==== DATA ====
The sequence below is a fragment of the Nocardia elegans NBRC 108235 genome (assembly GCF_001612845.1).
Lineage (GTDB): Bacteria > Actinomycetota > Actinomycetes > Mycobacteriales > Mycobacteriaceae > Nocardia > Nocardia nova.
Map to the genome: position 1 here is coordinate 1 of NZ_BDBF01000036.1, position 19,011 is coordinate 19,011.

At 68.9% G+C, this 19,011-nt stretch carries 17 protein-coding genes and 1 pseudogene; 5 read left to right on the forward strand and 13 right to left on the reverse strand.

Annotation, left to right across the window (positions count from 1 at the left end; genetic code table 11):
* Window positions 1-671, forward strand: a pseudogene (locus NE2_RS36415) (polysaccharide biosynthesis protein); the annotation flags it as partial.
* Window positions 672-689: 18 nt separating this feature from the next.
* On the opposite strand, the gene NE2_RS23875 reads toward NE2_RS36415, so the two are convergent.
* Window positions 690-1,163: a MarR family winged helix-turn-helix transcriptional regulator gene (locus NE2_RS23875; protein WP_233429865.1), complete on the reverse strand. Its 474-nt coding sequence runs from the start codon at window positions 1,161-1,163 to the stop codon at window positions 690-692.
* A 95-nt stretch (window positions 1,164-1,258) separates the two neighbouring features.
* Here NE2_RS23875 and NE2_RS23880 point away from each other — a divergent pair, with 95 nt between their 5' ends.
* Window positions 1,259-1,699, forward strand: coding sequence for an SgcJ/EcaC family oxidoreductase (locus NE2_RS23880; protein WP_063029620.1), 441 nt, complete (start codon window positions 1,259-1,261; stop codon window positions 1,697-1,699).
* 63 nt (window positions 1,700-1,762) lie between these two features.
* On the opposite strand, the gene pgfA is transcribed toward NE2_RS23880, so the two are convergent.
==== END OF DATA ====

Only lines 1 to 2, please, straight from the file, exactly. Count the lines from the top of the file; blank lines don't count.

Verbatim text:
The sequence below is a fragment of the Nocardia elegans NBRC 108235 genome (assembly GCF_001612845.1).
Lineage (GTDB): Bacteria > Actinomycetota > Actinomycetes > Mycobacteriales > Mycobacteriaceae > Nocardia > Nocardia nova.